Where should Liberal parents turn?

“I’m just going to go here,” many students say, when they meet with Aneth for the first time. 

“What do you mean by here?” Aneth always replies. 

She knows that “here” is Seward County Community College, less than three miles from the high school they are sitting in, where Liberal High School won four football state championships in that heyday of the ‘90s. 

Morales challenges her students to not assume it’s “settling” to attend the community college. One of her main messages is that any choice they make—college, jobs, or military—shouldn’t be a default. 

At times, it can feel like growing up in a rural town like Liberal means growing up ruled by a series of invisible defaults.

Hispanic families, particular in rural areas, face a unique set of challenges. Most parents value higher education, seeing it as part of the American dream, but don’t know how to help, from filling out FAFSAs to sending in college applications. 

More Rural Higher Ed News

‘Boots on the ground economists’ step into rural America. Laura Ullrich is a senior regional economist at the Federal Reserve Bank of Richmond, which will host the Investing in Rural America conference in Roanoke this April. This Daily Yonder piece takes a look at her work as she writes about NC Tech Paths, a program we wrote about earlier this year as it helps rural North Carolinians enter tech.

A test for teaching in Wyoming: Another flashback for Mile Markers readers — in early February, we wrote about how the University of Wyoming is working to fill teaching gaps in rural areas by offering more training and support for seasoned teachers, rather than focusing solely on attracting new ones. This week, The Hechinger Report took their own look at how the Master Educator Competency Program is helping rural districts like Teton County near Yellowstone National Park.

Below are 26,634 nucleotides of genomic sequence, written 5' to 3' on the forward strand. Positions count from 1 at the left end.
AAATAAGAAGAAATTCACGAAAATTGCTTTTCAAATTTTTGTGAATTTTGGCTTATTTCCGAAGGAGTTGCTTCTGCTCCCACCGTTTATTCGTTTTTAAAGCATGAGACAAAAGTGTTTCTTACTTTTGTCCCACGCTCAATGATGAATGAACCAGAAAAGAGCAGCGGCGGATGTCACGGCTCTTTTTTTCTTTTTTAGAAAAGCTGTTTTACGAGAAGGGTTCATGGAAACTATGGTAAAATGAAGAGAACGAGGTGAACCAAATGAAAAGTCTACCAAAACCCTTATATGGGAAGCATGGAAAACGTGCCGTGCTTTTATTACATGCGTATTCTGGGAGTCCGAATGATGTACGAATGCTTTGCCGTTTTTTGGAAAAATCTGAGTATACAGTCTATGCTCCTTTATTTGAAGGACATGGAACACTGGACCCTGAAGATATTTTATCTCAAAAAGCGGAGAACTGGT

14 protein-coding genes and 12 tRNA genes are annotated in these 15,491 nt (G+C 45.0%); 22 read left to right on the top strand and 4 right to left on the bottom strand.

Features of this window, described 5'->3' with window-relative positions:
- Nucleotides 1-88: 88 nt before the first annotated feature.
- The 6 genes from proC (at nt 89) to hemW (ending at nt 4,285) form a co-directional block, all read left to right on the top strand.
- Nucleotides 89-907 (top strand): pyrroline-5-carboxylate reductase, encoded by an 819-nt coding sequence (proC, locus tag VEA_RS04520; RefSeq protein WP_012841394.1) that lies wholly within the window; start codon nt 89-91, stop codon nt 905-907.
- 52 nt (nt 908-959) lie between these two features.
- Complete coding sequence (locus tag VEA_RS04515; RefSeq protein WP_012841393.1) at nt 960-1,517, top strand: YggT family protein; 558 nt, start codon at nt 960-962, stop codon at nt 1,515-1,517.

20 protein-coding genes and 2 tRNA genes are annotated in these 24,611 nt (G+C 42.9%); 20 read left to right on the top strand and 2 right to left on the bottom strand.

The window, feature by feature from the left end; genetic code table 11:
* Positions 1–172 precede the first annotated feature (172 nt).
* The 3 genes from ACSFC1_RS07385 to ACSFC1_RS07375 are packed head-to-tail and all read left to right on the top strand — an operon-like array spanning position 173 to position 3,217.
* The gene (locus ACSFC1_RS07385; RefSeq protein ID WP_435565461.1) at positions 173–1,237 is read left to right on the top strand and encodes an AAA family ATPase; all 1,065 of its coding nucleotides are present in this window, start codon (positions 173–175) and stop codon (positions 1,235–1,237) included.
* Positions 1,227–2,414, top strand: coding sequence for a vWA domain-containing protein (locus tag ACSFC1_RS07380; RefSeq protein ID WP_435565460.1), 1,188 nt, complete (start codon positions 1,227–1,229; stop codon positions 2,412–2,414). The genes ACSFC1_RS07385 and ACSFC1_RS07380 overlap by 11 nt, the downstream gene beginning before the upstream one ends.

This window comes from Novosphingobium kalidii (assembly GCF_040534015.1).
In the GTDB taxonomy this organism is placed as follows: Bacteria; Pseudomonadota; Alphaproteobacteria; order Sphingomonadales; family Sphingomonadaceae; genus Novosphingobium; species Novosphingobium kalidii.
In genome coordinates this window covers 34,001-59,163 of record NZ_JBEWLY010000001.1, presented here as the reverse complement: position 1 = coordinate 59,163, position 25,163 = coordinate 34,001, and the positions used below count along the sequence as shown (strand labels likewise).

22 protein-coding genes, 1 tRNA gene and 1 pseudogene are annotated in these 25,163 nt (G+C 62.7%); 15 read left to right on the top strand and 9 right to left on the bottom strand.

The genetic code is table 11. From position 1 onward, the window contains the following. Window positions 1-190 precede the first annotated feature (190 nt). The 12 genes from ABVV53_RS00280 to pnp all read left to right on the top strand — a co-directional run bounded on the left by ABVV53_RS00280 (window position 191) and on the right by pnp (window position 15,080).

From high school dropout to college president. Melissa Singler earned her GED, flunked out of a four-year university, married young, and had a family … all before resuming her education and, now, serving as president of rural Robeson Community College. She has helped the college defy statewide trends, with RCC’s enrollment jumping 17 percent for the 2021-22 school year, even as North Carolina’s overall community college system saw a 14 percent drop in enrollment since the 2018-19 class.

Two-fifths of her students are in ESL classes. It’s hard enough for native English speakers to understand higher ed lingo, much less non-native ones. 

“Some of the materials online, the translation makes me cringe,” says Aneth, who translates as best as she can for the parents.

Students worry about the burden they’ll put on their parents. “They know it is expensive, but they don’t know how expensive—that’s one of the things I walk them through,” Aneth says. When they see the additional costs of housing, food, and fees, “that’s when I see their motivation drop.” 

Those who still want to attend a four-year university often aren’t sure which programs or scholarships are available, and think they don’t have any options. 

Driven by the American dream, many immigrant parents still do believe in the value of attending college. “They tell their children, ‘This is why you are here, this is why I sacrificed what I had, to be in this country,’” Aneth says. 

Yet many of those parents don’t know how to help their kids get there. And, as much of rural America struggles to find advisers, they often don’t have an Aneth to help them.


This article first appeared in Mile Markers, a twice monthly newsletter from Open Campus about the role of colleges in rural America. Join the mailing list today to have future editions delivered to your inbox.